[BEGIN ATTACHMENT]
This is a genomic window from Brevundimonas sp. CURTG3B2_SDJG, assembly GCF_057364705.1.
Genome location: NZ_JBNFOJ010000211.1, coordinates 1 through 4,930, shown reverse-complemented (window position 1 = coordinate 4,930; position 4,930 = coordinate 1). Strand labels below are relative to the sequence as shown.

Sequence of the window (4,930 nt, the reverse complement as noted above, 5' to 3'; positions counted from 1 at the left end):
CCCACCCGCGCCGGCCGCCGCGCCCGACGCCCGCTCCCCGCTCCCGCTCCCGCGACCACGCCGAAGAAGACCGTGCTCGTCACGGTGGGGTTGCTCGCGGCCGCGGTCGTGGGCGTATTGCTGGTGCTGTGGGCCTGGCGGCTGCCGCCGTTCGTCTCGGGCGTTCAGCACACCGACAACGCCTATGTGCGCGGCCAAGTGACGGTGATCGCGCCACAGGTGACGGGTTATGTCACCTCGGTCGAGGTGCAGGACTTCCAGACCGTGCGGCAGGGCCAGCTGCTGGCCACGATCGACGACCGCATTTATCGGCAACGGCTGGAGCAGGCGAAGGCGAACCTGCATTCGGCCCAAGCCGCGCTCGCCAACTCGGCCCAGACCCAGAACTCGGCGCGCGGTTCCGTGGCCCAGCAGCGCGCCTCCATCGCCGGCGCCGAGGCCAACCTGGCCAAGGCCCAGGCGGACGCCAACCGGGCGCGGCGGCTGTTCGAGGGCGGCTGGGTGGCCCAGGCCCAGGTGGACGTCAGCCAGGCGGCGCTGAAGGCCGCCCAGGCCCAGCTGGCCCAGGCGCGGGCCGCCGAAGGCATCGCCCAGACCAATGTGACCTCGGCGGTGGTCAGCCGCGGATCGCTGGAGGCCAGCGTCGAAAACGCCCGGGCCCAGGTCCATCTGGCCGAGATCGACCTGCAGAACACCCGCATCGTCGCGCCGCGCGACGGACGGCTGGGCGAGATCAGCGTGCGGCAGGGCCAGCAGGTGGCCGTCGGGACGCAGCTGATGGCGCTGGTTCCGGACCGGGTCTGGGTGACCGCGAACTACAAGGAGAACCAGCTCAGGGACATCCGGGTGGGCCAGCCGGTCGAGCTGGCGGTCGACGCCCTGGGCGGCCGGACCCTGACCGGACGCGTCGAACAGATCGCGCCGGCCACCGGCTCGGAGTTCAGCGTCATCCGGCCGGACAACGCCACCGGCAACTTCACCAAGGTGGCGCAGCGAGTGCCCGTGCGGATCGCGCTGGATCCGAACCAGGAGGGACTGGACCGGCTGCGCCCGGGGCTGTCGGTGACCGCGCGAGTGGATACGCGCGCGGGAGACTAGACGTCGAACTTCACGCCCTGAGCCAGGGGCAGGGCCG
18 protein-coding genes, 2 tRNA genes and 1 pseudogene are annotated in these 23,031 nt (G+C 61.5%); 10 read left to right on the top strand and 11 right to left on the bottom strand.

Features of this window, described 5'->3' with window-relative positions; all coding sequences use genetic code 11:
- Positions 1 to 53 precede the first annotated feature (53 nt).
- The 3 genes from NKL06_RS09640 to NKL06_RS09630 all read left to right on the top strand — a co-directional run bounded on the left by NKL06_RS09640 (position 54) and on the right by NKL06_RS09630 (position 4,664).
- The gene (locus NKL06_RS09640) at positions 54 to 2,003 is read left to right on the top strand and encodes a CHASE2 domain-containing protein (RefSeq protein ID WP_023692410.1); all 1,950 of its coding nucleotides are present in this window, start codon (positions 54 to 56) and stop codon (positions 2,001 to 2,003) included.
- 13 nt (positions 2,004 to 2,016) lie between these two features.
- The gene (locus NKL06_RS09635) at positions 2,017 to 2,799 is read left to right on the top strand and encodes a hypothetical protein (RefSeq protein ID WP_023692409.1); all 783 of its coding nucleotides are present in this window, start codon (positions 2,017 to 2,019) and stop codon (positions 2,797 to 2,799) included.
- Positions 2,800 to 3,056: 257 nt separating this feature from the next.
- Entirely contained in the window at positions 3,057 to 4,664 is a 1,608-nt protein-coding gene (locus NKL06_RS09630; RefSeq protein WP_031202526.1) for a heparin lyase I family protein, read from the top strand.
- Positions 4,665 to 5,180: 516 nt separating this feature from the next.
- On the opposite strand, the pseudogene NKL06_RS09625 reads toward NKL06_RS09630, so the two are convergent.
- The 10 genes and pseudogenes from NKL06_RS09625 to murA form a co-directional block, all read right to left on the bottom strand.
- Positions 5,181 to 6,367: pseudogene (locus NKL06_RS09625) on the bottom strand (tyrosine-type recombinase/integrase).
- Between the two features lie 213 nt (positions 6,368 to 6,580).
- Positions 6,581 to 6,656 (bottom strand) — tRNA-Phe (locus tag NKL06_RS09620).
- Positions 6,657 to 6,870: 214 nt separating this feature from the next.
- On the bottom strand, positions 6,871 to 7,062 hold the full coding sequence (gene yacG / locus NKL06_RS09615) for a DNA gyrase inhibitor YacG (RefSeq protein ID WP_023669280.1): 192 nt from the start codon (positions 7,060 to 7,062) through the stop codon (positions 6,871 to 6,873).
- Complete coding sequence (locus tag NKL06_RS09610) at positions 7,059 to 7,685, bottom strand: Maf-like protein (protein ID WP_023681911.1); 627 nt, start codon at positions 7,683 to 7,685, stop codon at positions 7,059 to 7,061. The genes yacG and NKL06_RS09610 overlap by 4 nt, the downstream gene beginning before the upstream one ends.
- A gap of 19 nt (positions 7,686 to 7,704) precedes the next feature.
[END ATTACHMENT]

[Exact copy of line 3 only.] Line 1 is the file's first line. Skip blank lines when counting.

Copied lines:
Sequence of the window (4,930 nt, the reverse complement as noted above, 5' to 3'; positions counted from 1 at the left end):